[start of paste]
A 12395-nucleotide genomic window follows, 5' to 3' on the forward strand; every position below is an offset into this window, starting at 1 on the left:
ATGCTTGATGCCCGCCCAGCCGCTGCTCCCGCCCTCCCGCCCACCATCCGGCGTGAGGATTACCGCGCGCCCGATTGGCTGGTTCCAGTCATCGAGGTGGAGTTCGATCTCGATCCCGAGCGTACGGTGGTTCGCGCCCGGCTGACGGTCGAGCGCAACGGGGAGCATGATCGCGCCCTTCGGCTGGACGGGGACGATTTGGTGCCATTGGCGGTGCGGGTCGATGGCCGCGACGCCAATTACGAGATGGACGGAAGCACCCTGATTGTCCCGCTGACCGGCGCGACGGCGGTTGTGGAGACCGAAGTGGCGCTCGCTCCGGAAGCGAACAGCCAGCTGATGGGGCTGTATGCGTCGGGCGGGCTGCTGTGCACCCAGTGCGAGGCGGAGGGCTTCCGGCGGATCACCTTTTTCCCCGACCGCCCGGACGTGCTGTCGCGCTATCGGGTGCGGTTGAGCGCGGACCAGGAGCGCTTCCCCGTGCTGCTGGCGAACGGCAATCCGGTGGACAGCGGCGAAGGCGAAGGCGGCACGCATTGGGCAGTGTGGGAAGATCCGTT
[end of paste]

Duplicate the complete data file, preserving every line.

A 12395-nucleotide genomic window follows, 5' to 3' on the forward strand; every position below is an offset into this window, starting at 1 on the left:
ATGCTTGATGCCCGCCCAGCCGCTGCTCCCGCCCTCCCGCCCACCATCCGGCGTGAGGATTACCGCGCGCCCGATTGGCTGGTTCCAGTCATCGAGGTGGAGTTCGATCTCGATCCCGAGCGTACGGTGGTTCGCGCCCGGCTGACGGTCGAGCGCAACGGGGAGCATGATCGCGCCCTTCGGCTGGACGGGGACGATTTGGTGCCATTGGCGGTGCGGGTCGATGGCCGCGACGCCAATTACGAGATGGACGGAAGCACCCTGATTGTCCCGCTGACCGGCGCGACGGCGGTTGTGGAGACCGAAGTGGCGCTCGCTCCGGAAGCGAACAGCCAGCTGATGGGGCTGTATGCGTCGGGCGGGCTGCTGTGCACCCAGTGCGAGGCGGAGGGCTTCCGGCGGATCACCTTTTTCCCCGACCGCCCGGACGTGCTGTCGCGCTATCGGGTGCGGTTGAGCGCGGACCAGGAGCGCTTCCCCGTGCTGCTGGCGAACGGCAATCCGGTGGACAGCGGCGAAGGCGAAGGCGGCACGCATTGGGCAGTGTGGGAAGATCCGTT